Archive for 8,June, 2013

How to get rid of liver spots

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If you have liver spots, it is up to you to get rid of them.


May be you took too much sun, without using the proper precautions like sunscreen, gradual exposure, etc. If you continue ignoring your skin in this way, you might end up looking like a lizard!


Liver spots can also result from a thyroid deficiency. The thyroid gland must therefore be stimulated through a variety of means. For example, brown seaweed tablets: take one a day every morning, for fifteen days a month.


Or apply a cream composed of 1 teaspoon oxygenated water and 4 1/2 tablespoons lanovaseline every morning and night.


Aloe vera (see previous chapter) is very effective in treating skin disorders. Daily application of aloe vera over a period of time can eliminate liver spots completely.


Also take a look at your nutrition: the real problem might lie in what you do or don’t eat, like a diet too high in fat.

Categories: HEALTH TIPS

A few tricks for treating insect bites

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You dont have to sit back and just passively put up with insects, especially those that like to bite (mosquitoes, wasps etc.). Eat asparagus and your sweat will develop an odor that repels insects. Or apply lemon oil to your skin.


If you are bitten, there are natural substances to soothe the irritation. Aloe vera has extraordinary powers of soothing skin disorders. It is available in forms for both internal and external application in most health and beauty stores.


If you have one of these amazing plants growing at home, cut the tip off one of the leaves (the leaf will heal itself). Apply the pulp and juice to the itching or swollen area.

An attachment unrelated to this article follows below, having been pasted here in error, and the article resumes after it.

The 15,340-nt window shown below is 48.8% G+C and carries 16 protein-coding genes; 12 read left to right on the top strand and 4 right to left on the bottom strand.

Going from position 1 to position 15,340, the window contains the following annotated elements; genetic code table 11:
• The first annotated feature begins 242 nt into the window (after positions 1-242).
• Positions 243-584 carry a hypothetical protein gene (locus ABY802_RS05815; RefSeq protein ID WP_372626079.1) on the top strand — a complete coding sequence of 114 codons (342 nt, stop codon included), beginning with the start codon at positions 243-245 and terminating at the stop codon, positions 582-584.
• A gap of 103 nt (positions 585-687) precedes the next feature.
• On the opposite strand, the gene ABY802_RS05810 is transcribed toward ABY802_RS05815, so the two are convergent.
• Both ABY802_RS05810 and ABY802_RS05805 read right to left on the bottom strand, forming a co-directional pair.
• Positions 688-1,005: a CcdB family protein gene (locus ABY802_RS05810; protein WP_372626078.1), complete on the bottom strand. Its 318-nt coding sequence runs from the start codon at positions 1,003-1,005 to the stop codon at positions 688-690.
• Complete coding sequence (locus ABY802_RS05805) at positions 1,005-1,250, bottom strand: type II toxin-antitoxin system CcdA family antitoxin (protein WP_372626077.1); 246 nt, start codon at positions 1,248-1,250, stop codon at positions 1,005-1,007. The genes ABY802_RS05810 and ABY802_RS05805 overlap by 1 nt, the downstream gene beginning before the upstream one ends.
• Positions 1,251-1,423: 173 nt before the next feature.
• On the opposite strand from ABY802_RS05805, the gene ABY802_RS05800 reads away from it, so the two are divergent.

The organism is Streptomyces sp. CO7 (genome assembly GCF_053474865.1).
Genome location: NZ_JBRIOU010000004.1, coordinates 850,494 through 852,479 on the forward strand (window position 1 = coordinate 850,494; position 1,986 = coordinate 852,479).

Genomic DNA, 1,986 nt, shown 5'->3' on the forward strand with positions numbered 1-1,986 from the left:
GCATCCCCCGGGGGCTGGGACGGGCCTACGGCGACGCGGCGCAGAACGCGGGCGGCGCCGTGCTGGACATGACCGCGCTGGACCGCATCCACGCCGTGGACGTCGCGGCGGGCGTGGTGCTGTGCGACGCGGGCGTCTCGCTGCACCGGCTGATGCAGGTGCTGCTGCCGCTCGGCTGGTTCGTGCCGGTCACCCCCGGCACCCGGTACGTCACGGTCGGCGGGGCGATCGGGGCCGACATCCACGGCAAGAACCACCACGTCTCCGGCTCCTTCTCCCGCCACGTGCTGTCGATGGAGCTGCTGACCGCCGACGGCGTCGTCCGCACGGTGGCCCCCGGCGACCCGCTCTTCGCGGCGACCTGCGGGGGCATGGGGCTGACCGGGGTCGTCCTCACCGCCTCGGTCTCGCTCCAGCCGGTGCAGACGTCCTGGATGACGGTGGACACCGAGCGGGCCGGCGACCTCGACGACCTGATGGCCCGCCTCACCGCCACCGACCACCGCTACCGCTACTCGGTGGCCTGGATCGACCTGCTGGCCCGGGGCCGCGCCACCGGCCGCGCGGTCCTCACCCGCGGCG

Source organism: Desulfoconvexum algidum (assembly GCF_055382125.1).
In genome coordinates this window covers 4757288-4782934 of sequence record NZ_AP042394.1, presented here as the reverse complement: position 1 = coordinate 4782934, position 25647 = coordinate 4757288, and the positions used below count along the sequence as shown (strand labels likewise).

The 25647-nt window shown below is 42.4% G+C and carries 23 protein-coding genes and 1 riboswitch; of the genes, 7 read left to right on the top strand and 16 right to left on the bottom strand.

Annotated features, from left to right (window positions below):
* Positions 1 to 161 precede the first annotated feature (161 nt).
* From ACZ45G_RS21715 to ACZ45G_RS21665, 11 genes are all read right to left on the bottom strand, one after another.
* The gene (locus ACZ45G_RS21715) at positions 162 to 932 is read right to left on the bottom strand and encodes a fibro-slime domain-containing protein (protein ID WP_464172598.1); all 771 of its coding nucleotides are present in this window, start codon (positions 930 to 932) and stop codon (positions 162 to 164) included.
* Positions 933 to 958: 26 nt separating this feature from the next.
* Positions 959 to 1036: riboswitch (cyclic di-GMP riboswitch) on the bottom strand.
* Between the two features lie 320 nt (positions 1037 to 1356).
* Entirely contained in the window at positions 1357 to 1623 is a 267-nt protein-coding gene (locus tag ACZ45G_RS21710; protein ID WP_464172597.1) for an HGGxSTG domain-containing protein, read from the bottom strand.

Lightly boiled cabbage or leek makes an excellent analgesic poultice. Of course, if you are hiking in the woods, you might have a little trouble finding cabbage! Plantain also works well. Cut it and rub it to get to the juice then apply it to the affected area.

Categories: HEALTH TIPS

ASSAM STATE GOVT-Senior Food Inspector posting as DO

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Illegal starch issue: Taiwanese govt to devote efforts to ensure safety

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The government will devote every effort to ensuring that food is safe for citizens, according to Taiwanese vice premier Mao Chi-Kuo.
He said this in reference to recent discoveries of illegal industrial starch (maleic anhydride-modified starch) and expired ingredients in various food products in the country.
According to a press release issued by the Taiwanese authorities, Mao convened an interagency meeting of the food safety task force followed by an Executive Yuan food safety meeting. Government officials, experts, and representatives from private consumer and nutrition advocacy groups and scientific research organisations gathered to discuss the developments and worked out specific plans for handling the matter.
At the meetings, the ministry of economic affairs (MOEA), Environmental Protection Administration (EPA) and department of health (DOH) separately reported on their strategies for finding the source of the banned starch and for increasing oversight of food additives. As with other recent food safety incidents, government agencies will act swiftly to determine the source and flow of illegal additives, remove contaminated products from store shelves, and identify the manufacturers responsible. The government is also mulling law amendments to impose heavier penalties on repeat violators.